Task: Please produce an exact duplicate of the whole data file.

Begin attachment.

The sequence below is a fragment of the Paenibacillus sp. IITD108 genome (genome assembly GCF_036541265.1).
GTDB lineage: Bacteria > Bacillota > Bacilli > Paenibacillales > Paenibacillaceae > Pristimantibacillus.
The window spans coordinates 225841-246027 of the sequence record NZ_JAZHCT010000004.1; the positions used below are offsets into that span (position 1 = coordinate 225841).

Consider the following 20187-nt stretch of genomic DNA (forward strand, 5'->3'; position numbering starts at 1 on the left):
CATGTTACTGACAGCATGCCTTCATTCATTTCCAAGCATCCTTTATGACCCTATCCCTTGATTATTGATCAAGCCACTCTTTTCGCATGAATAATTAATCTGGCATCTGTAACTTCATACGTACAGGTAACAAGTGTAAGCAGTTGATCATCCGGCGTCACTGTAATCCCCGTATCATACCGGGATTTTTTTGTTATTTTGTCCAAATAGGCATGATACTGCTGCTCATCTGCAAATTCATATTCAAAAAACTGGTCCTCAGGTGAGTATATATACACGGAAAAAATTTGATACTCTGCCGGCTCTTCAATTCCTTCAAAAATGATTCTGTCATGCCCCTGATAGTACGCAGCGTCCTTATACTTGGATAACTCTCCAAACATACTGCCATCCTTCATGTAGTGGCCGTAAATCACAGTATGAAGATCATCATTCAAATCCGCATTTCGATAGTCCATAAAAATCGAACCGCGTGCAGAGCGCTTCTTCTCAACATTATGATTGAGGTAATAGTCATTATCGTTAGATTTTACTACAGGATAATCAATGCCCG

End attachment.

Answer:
The sequence below is a fragment of the Paenibacillus sp. IITD108 genome (genome assembly GCF_036541265.1).
GTDB lineage: Bacteria > Bacillota > Bacilli > Paenibacillales > Paenibacillaceae > Pristimantibacillus.
The window spans coordinates 225841-246027 of the sequence record NZ_JAZHCT010000004.1; the positions used below are offsets into that span (position 1 = coordinate 225841).

Consider the following 20187-nt stretch of genomic DNA (forward strand, 5'->3'; position numbering starts at 1 on the left):
CATGTTACTGACAGCATGCCTTCATTCATTTCCAAGCATCCTTTATGACCCTATCCCTTGATTATTGATCAAGCCACTCTTTTCGCATGAATAATTAATCTGGCATCTGTAACTTCATACGTACAGGTAACAAGTGTAAGCAGTTGATCATCCGGCGTCACTGTAATCCCCGTATCATACCGGGATTTTTTTGTTATTTTGTCCAAATAGGCATGATACTGCTGCTCATCTGCAAATTCATATTCAAAAAACTGGTCCTCAGGTGAGTATATATACACGGAAAAAATTTGATACTCTGCCGGCTCTTCAATTCCTTCAAAAATGATTCTGTCATGCCCCTGATAGTACGCAGCGTCCTTATACTTGGATAACTCTCCAAACATACTGCCATCCTTCATGTAGTGGCCGTAAATCACAGTATGAAGATCATCATTCAAATCCGCATTTCGATAGTCCATAAAAATCGAACCGCGTGCAGAGCGCTTCTTCTCAACATTATGATTGAGGTAATAGTCATTATCGTTAGATTTTACTACAGGATAATCAATGCCCG